In the month and a half since in-person classes were dismissed in Utah, school lunch programs have shifted from feeding kids to feeding communities. Many in those communities took a moment to say thanks as part of School Lunch Hero Day on Friday.
The Pitt family in North Logan wore red capes as they waited for the bus delivering lunches from Greenville Elementary. Since in-person celebrations are limited due to coronavirus precautions, some local residents took up the idea to wear capes as a show of gratitude to the lunch workers and bus drivers who’ve adapted to keep the meals coming for anyone in the neighborhood under 18.
“I think it’s been a wonderful service,” Suzanne Pitt said. “Our family has appreciated and enjoyed it. We look forward to it.”
Angie Fonnesbeck has been cooking lunch at Greenville for four years.
“We don’t really feel like heroes,” Fonnesbeck said. “We’re just doing our job. We’re feeding the kids, and that’s what we do.”
At the very beginning of the school dismissal, 10 students came to pick up lunches. Six weeks later, the school feeds 400, Fonnesbeck said.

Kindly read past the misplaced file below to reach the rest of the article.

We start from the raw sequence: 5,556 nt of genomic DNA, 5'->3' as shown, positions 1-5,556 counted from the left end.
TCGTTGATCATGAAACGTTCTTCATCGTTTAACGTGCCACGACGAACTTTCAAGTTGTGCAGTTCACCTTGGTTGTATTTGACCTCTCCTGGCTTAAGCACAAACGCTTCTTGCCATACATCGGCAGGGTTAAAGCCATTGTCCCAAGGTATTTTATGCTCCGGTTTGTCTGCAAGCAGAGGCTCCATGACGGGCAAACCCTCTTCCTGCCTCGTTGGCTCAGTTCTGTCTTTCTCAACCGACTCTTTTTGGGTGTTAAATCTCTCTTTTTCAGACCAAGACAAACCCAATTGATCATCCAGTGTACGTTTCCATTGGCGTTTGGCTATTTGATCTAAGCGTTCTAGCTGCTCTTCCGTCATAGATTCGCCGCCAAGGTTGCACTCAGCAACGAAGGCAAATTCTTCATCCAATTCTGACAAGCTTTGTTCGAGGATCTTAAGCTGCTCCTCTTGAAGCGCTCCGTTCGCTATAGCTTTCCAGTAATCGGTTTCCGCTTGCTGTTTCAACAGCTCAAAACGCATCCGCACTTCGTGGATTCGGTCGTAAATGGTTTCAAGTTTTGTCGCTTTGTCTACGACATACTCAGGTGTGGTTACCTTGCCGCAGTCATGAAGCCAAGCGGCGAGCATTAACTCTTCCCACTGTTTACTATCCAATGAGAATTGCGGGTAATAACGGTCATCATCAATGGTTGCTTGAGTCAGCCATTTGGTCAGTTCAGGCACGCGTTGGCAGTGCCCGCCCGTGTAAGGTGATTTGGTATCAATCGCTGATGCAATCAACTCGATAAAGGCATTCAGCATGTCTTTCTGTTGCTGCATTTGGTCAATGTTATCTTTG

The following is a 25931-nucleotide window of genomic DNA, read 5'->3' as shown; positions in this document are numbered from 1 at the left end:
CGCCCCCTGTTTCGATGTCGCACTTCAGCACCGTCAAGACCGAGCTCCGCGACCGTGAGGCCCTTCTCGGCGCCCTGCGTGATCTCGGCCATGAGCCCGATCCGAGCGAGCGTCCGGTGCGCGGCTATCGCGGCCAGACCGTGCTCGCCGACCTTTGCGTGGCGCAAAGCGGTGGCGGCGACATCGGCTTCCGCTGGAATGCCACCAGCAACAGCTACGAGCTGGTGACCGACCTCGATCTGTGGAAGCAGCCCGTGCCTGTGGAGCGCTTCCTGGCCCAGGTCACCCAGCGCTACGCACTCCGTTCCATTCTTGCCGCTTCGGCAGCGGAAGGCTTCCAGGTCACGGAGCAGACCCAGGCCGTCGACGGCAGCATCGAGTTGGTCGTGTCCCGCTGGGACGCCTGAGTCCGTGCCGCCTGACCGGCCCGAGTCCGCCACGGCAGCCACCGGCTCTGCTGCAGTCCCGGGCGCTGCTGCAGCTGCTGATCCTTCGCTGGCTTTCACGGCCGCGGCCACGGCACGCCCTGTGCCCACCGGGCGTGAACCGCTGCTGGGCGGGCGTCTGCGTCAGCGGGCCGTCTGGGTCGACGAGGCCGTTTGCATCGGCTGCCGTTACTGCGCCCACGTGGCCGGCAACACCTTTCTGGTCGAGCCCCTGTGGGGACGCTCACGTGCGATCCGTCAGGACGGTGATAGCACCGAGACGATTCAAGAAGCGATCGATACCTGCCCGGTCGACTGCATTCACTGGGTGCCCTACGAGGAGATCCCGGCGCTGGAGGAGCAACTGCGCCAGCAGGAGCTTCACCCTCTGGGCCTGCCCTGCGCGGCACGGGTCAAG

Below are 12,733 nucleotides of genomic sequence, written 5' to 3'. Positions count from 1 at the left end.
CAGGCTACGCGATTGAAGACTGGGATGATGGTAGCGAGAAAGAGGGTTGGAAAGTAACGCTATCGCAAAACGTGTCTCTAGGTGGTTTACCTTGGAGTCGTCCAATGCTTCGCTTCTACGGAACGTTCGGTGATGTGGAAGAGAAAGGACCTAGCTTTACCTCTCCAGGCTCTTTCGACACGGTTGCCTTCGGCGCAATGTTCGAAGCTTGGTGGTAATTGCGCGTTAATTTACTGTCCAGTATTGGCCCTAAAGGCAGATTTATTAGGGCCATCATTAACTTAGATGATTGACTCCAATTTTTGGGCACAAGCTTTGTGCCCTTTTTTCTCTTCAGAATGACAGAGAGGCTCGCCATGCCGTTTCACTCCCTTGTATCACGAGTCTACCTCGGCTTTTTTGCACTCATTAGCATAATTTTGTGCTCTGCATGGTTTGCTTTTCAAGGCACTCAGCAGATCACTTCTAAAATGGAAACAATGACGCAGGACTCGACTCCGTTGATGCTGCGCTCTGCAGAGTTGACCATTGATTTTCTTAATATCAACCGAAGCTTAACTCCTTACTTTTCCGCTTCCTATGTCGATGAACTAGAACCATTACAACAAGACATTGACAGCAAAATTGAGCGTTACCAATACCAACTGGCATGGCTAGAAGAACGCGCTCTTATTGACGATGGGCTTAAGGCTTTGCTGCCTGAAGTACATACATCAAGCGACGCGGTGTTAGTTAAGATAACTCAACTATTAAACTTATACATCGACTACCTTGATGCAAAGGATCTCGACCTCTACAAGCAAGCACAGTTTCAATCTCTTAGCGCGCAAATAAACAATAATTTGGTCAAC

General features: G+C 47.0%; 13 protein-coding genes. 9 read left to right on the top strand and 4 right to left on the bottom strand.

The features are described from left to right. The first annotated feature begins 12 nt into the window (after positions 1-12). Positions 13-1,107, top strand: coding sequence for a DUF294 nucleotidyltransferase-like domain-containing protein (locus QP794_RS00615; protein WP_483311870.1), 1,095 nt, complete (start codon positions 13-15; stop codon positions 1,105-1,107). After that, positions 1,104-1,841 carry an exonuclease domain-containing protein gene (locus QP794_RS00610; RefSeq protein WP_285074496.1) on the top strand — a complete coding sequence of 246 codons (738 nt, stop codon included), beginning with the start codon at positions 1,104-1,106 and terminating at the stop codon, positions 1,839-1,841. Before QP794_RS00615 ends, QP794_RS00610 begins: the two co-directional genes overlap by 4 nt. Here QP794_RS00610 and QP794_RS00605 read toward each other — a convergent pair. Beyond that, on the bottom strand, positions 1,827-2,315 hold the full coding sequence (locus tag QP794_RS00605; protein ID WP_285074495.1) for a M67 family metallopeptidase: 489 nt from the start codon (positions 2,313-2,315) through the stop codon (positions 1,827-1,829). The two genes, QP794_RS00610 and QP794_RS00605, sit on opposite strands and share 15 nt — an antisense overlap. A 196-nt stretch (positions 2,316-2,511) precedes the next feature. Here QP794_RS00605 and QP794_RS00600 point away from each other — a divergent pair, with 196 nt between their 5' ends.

Fonnesbeck said the School Lunch Hero Day cape gesture means a lot to her.
“That means everthing, to know that it’s appreciated, to know that it’s going to good use,” Fonnesbeck said. “That just makes it worth coming and putting 500 sacks together every day.”
Cache County School District child nutrition coordinator Susan Wallentine said workers have really stepped up to the challenge. The warehouse team delivers 4,000 cases to schools a week. Schools are making the most of whatever they have in their freezers as supplier Sysco adapts to every lunchroom in Utah abruptly switching to cold grab-and-go meals.
“Our enrollment for K-12, in Cache County School District, is 18,000 students,” Wallentine said. “And we are preparing that many meals. So not only are we feeding triple, quadruple what we do during the school year — because we are feeding communities now — I just want everybody to know we love feeding children, and be patient with us, because it is a challenge but we’re doing what we can.”
On that note, Fonnesbeck said she hopes kids pick up life skills from microwaving today’s frozen corndog — but Sysco is simply out of peanut butter and jelly sandwiches, so the Greenville lunch workers had to raid their freezer.
Greenville aide Vanessa Peterson said handing out lunches every day has been fulfilling.
“It feels good to help out,” Peterson said. “We get a lot of parents who are grateful and say this helps me from having to make three meals a day, helps me from having to go to the store quite as often, and gives them just a little something to get out and go do.”